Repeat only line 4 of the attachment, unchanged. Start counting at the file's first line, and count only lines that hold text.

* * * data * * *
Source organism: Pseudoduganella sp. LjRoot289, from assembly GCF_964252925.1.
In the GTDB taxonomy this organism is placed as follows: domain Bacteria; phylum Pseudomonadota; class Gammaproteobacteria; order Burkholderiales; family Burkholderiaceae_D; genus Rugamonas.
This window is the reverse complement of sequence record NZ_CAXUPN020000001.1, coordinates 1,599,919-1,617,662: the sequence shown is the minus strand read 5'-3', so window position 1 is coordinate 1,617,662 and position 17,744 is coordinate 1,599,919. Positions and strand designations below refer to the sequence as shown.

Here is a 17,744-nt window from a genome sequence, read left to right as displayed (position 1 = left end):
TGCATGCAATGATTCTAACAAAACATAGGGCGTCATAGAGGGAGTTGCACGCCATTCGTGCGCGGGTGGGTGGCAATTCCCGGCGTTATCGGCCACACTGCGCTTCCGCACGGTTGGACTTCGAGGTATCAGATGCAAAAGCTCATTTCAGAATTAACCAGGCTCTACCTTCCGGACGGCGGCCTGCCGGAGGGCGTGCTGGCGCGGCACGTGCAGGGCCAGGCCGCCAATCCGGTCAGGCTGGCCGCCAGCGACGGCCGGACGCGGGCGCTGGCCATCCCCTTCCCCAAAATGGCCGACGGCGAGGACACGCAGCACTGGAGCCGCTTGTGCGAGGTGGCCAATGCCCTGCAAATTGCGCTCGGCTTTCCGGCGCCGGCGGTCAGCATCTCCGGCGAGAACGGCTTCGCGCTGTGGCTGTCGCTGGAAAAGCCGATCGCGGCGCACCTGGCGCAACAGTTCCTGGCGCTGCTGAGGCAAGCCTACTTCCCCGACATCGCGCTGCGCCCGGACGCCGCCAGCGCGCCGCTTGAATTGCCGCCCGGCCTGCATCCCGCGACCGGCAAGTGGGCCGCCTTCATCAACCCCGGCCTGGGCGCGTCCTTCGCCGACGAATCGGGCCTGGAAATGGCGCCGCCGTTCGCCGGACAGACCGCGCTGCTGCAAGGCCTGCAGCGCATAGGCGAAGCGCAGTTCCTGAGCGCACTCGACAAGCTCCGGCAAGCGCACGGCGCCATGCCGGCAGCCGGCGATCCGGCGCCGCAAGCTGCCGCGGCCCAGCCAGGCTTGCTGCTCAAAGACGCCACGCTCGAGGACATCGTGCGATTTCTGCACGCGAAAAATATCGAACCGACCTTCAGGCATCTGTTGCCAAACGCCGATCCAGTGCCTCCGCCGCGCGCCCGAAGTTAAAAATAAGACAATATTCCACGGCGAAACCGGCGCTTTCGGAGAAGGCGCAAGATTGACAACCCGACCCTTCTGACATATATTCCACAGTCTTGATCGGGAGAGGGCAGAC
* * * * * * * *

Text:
Here is a 17,744-nt window from a genome sequence, read left to right as displayed (position 1 = left end):